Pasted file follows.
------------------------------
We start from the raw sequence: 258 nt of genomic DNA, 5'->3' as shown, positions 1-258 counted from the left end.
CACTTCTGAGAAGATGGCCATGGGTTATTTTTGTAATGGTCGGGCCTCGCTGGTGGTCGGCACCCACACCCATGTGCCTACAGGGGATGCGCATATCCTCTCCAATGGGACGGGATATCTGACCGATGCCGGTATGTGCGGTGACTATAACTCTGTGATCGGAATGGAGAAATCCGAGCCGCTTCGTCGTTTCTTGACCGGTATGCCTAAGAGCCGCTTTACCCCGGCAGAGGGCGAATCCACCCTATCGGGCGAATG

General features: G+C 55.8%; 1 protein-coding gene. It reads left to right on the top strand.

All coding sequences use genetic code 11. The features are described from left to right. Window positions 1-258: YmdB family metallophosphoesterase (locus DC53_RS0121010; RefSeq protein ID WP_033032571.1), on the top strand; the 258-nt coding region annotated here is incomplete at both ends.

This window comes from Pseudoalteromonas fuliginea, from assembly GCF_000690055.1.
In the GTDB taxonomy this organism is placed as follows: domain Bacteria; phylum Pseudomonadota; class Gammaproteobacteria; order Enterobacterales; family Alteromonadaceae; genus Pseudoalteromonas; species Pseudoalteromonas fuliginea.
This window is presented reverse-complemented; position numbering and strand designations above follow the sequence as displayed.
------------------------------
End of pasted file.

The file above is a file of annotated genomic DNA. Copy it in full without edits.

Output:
We start from the raw sequence: 258 nt of genomic DNA, 5'->3' as shown, positions 1-258 counted from the left end.
CACTTCTGAGAAGATGGCCATGGGTTATTTTTGTAATGGTCGGGCCTCGCTGGTGGTCGGCACCCACACCCATGTGCCTACAGGGGATGCGCATATCCTCTCCAATGGGACGGGATATCTGACCGATGCCGGTATGTGCGGTGACTATAACTCTGTGATCGGAATGGAGAAATCCGAGCCGCTTCGTCGTTTCTTGACCGGTATGCCTAAGAGCCGCTTTACCCCGGCAGAGGGCGAATCCACCCTATCGGGCGAATG

General features: G+C 55.8%; 1 protein-coding gene. It reads left to right on the top strand.

All coding sequences use genetic code 11. The features are described from left to right. Window positions 1-258: YmdB family metallophosphoesterase (locus DC53_RS0121010; RefSeq protein ID WP_033032571.1), on the top strand; the 258-nt coding region annotated here is incomplete at both ends.

This window comes from Pseudoalteromonas fuliginea, from assembly GCF_000690055.1.
In the GTDB taxonomy this organism is placed as follows: domain Bacteria; phylum Pseudomonadota; class Gammaproteobacteria; order Enterobacterales; family Alteromonadaceae; genus Pseudoalteromonas; species Pseudoalteromonas fuliginea.
This window is presented reverse-complemented; position numbering and strand designations above follow the sequence as displayed.